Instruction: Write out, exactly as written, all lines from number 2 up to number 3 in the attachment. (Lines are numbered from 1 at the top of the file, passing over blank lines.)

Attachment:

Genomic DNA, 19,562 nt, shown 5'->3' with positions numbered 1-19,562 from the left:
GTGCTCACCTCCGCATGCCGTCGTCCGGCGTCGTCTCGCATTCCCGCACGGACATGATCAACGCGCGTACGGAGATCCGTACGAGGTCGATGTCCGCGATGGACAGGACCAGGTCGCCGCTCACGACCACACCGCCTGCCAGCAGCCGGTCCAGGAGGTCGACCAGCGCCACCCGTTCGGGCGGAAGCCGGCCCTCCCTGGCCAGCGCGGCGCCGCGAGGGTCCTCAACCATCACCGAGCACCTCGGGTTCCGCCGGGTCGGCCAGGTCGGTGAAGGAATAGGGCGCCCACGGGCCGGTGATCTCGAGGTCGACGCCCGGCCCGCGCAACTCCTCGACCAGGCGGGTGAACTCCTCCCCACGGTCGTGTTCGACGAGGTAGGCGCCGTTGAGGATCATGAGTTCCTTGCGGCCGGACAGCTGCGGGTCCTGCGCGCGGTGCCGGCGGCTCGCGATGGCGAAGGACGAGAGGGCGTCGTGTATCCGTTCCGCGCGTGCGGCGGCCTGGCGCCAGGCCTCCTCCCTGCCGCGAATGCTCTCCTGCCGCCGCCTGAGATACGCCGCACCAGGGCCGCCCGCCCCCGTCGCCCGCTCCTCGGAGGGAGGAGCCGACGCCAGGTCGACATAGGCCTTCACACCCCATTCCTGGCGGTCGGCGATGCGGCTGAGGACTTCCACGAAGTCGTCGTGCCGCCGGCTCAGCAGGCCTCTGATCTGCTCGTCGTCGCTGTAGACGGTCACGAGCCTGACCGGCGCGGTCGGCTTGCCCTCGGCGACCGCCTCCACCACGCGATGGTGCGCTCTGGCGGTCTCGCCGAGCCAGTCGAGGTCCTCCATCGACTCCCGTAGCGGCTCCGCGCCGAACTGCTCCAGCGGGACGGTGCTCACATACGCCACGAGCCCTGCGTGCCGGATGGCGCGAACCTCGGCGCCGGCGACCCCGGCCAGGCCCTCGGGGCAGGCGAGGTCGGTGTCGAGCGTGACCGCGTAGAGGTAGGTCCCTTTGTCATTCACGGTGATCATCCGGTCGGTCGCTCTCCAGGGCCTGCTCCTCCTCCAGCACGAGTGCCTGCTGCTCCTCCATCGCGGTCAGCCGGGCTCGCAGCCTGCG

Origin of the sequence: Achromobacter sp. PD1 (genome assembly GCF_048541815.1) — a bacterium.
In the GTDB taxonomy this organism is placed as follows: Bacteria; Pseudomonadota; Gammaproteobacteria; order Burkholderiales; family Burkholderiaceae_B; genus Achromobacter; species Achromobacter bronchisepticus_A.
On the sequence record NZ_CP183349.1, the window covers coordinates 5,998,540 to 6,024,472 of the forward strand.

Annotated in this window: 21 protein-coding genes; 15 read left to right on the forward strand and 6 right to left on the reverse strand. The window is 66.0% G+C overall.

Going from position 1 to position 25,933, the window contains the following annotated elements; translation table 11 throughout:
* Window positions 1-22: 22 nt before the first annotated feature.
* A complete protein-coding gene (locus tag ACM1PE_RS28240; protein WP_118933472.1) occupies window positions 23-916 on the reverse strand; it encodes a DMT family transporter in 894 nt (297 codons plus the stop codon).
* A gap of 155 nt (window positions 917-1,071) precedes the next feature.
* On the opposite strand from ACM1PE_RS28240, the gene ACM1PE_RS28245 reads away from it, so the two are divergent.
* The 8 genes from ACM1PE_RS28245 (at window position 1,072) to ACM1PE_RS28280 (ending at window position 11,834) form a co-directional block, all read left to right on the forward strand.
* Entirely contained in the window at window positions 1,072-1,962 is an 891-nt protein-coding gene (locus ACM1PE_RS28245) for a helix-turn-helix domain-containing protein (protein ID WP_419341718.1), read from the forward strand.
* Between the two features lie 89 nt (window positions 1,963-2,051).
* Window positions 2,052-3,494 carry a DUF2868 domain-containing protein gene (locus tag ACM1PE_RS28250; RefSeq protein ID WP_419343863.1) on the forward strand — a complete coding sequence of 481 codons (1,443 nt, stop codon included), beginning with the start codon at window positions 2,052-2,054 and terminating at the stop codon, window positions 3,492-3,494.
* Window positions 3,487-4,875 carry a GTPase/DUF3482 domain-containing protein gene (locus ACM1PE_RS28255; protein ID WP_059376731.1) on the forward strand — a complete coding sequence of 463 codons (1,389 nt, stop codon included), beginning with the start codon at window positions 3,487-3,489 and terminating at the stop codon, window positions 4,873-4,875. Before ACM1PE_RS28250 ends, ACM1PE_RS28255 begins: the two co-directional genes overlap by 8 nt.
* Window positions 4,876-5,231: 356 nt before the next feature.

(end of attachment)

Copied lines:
GTGCTCACCTCCGCATGCCGTCGTCCGGCGTCGTCTCGCATTCCCGCACGGACATGATCAACGCGCGTACGGAGATCCGTACGAGGTCGATGTCCGCGATGGACAGGACCAGGTCGCCGCTCACGACCACACCGCCTGCCAGCAGCCGGTCCAGGAGGTCGACCAGCGCCACCCGTTCGGGCGGAAGCCGGCCCTCCCTGGCCAGCGCGGCGCCGCGAGGGTCCTCAACCATCACCGAGCACCTCGGGTTCCGCCGGGTCGGCCAGGTCGGTGAAGGAATAGGGCGCCCACGGGCCGGTGATCTCGAGGTCGACGCCCGGCCCGCGCAACTCCTCGACCAGGCGGGTGAACTCCTCCCCACGGTCGTGTTCGACGAGGTAGGCGCCGTTGAGGATCATGAGTTCCTTGCGGCCGGACAGCTGCGGGTCCTGCGCGCGGTGCCGGCGGCTCGCGATGGCGAAGGACGAGAGGGCGTCGTGTATCCGTTCCGCGCGTGCGGCGGCCTGGCGCCAGGCCTCCTCCCTGCCGCGAATGCTCTCCTGCCGCCGCCTGAGATACGCCGCACCAGGGCCGCCCGCCCCCGTCGCCCGCTCCTCGGAGGGAGGAGCCGACGCCAGGTCGACATAGGCCTTCACACCCCATTCCTGGCGGTCGGCGATGCGGCTGAGGACTTCCACGAAGTCGTCGTGCCGCCGGCTCAGCAGGCCTCTGATCTGCTCGTCGTCGCTGTAGACGGTCACGAGCCTGACCGGCGCGGTCGGCTTGCCCTCGGCGACCGCCTCCACCACGCGATGGTGCGCTCTGGCGGTCTCGCCGAGCCAGTCGAGGTCCTCCATCGACTCCCGTAGCGGCTCCGCGCCGAACTGCTCCAGCGGGACGGTGCTCACATACGCCACGAGCCCTGCGTGCCGGATGGCGCGAACCTCGGCGCCGGCGACCCCGGCCAGGCCCTCGGGGCAGGCGAGGTCGGTGTCGAGCGTGACCGCGTAGAGGTAGGTCCCTTTGTCATTCACGGTGATCATCCGGTCGGTCGCTCTCCAGGGCCTGCTCCTCCTCCAGCACGAGTGCCTGCTGCTCCTCCATCGCGGTCAGCCGGGCTCGCAGCCTGCG

Origin of the sequence: Achromobacter sp. PD1 (genome assembly GCF_048541815.1) — a bacterium.